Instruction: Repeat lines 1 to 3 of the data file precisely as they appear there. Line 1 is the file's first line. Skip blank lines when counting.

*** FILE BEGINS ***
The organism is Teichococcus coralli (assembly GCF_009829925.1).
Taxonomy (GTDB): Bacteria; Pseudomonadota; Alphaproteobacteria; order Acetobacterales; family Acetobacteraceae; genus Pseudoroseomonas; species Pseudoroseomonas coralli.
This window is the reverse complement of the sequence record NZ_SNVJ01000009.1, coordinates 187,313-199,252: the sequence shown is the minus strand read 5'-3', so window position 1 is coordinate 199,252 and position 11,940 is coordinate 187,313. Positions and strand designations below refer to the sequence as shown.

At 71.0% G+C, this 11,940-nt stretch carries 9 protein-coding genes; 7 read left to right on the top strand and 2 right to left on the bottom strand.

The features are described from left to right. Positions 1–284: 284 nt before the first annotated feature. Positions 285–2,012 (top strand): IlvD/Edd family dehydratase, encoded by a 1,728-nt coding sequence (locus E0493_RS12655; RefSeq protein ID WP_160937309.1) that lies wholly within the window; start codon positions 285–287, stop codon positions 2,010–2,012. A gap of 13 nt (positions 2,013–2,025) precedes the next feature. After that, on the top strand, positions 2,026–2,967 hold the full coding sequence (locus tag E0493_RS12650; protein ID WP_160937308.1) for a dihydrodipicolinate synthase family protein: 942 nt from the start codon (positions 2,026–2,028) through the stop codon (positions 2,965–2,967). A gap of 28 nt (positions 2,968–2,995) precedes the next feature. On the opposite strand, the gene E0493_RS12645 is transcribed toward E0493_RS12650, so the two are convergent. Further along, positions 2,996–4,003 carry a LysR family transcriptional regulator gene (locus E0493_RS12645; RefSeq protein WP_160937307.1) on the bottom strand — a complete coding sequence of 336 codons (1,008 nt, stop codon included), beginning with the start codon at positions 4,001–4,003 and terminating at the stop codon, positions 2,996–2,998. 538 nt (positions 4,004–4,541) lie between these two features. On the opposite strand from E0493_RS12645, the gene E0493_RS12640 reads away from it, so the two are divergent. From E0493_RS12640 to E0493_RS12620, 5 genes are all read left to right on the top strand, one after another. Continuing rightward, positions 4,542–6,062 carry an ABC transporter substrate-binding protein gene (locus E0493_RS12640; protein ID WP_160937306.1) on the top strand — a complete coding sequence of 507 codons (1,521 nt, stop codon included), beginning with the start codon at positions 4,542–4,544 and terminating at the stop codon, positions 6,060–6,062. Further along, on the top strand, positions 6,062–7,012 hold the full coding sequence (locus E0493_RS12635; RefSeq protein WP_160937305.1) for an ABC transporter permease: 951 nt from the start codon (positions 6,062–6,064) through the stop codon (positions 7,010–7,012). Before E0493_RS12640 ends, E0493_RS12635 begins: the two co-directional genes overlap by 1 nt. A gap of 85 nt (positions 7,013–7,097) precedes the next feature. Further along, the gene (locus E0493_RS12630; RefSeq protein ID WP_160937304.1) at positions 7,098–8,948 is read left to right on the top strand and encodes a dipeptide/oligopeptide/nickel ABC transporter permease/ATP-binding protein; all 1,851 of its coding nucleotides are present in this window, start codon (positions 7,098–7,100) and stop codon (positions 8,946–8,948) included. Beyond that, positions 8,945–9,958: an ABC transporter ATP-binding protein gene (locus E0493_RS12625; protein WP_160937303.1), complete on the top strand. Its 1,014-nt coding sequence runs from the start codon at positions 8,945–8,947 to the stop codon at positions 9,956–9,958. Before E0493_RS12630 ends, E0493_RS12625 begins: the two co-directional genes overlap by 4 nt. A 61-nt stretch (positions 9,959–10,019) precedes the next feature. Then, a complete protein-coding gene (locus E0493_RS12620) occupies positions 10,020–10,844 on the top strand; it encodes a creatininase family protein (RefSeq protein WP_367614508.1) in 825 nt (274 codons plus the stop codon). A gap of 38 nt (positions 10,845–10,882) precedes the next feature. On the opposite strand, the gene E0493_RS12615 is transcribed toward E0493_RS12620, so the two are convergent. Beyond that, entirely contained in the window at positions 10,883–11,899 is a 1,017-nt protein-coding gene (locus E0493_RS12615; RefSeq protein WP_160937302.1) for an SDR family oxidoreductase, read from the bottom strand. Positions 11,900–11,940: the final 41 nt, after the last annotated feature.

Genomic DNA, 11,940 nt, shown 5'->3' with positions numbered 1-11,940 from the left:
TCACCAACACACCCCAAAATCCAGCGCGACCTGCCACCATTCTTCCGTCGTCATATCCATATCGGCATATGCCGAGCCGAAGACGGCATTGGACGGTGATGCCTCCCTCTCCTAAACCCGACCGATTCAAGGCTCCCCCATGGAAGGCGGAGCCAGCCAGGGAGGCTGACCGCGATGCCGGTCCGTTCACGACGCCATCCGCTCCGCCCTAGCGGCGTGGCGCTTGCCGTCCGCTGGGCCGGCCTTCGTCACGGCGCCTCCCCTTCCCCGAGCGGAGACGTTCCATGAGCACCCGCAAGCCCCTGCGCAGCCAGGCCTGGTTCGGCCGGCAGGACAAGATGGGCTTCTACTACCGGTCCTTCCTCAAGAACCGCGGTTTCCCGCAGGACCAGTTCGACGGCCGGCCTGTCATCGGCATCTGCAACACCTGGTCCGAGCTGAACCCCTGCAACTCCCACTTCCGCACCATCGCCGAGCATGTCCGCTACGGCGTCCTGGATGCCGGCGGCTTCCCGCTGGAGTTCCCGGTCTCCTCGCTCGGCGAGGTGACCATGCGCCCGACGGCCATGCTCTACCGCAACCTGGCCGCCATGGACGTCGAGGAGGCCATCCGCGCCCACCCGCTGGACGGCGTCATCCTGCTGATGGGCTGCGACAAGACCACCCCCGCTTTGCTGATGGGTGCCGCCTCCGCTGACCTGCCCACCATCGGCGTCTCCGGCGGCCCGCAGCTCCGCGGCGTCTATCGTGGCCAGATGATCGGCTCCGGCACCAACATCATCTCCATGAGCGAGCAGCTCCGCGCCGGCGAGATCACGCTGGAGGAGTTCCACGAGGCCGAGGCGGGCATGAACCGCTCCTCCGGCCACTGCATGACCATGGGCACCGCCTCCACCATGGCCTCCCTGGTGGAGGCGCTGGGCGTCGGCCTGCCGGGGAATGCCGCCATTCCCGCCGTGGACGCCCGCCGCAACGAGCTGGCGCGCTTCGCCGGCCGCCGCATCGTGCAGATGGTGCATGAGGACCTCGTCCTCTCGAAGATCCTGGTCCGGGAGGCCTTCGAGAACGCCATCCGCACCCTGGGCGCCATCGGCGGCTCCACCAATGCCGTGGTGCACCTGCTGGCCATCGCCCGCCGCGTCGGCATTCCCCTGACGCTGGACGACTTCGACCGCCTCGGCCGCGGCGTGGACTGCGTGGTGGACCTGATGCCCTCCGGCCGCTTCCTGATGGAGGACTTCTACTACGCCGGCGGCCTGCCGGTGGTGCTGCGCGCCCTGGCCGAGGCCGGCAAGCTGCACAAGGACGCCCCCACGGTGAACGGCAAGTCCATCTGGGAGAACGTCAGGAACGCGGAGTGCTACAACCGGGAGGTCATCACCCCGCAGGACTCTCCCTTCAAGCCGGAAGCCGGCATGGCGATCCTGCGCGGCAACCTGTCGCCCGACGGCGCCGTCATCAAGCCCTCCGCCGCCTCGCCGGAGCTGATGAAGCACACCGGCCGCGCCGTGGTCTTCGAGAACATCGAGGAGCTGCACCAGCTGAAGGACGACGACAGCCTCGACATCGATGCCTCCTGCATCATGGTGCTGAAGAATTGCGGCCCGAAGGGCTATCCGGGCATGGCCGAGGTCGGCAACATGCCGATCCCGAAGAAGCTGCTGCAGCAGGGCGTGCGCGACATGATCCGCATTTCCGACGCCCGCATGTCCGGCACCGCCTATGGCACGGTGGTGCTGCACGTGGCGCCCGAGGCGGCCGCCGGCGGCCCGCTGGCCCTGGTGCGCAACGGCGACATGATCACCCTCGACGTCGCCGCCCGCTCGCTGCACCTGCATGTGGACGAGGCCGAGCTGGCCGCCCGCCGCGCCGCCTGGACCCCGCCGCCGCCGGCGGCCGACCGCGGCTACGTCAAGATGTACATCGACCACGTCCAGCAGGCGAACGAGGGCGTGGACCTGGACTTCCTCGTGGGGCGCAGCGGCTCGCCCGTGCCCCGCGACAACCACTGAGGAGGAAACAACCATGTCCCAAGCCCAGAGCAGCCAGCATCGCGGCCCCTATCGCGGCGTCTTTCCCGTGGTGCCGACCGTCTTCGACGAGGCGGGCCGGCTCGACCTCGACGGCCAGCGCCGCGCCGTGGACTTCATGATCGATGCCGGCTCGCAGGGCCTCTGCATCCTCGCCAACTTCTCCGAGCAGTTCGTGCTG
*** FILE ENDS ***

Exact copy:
The organism is Teichococcus coralli (assembly GCF_009829925.1).
Taxonomy (GTDB): Bacteria; Pseudomonadota; Alphaproteobacteria; order Acetobacterales; family Acetobacteraceae; genus Pseudoroseomonas; species Pseudoroseomonas coralli.
This window is the reverse complement of the sequence record NZ_SNVJ01000009.1, coordinates 187,313-199,252: the sequence shown is the minus strand read 5'-3', so window position 1 is coordinate 199,252 and position 11,940 is coordinate 187,313. Positions and strand designations below refer to the sequence as shown.